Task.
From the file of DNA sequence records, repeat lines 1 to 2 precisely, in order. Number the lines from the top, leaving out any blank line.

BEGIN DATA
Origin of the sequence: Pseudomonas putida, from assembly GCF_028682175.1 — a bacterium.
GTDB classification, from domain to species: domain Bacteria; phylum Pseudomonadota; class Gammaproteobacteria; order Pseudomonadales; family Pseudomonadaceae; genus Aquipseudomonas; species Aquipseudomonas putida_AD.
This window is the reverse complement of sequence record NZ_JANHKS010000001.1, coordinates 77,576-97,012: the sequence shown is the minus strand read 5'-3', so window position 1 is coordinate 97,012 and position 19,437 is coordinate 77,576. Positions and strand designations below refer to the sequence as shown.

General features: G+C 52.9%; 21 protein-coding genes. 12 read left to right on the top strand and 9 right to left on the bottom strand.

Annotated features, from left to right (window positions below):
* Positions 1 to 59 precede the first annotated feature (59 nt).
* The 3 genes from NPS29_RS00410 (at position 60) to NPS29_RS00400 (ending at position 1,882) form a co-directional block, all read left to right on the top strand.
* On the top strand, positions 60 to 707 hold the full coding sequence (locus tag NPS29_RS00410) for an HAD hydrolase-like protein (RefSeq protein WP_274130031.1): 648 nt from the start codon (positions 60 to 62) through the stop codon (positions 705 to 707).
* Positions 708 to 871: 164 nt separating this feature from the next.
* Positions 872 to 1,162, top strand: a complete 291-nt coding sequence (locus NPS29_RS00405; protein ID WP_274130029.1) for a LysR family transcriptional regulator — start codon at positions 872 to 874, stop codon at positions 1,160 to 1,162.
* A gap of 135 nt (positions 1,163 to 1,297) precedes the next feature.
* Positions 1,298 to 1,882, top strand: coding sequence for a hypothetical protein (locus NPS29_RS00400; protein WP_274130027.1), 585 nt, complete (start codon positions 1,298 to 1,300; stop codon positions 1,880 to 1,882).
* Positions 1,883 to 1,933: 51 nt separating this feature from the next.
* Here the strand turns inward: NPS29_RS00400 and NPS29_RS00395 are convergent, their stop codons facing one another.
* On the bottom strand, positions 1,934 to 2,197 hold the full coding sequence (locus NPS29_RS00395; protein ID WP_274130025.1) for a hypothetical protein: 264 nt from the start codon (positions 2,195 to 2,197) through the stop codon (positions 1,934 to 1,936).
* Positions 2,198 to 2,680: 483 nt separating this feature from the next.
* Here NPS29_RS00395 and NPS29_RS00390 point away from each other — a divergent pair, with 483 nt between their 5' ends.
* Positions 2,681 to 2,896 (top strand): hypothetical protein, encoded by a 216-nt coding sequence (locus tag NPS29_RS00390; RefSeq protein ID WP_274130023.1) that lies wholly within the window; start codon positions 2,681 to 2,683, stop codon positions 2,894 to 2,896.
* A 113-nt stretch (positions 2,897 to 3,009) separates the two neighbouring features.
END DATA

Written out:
Origin of the sequence: Pseudomonas putida, from assembly GCF_028682175.1 — a bacterium.
GTDB classification, from domain to species: domain Bacteria; phylum Pseudomonadota; class Gammaproteobacteria; order Pseudomonadales; family Pseudomonadaceae; genus Aquipseudomonas; species Aquipseudomonas putida_AD.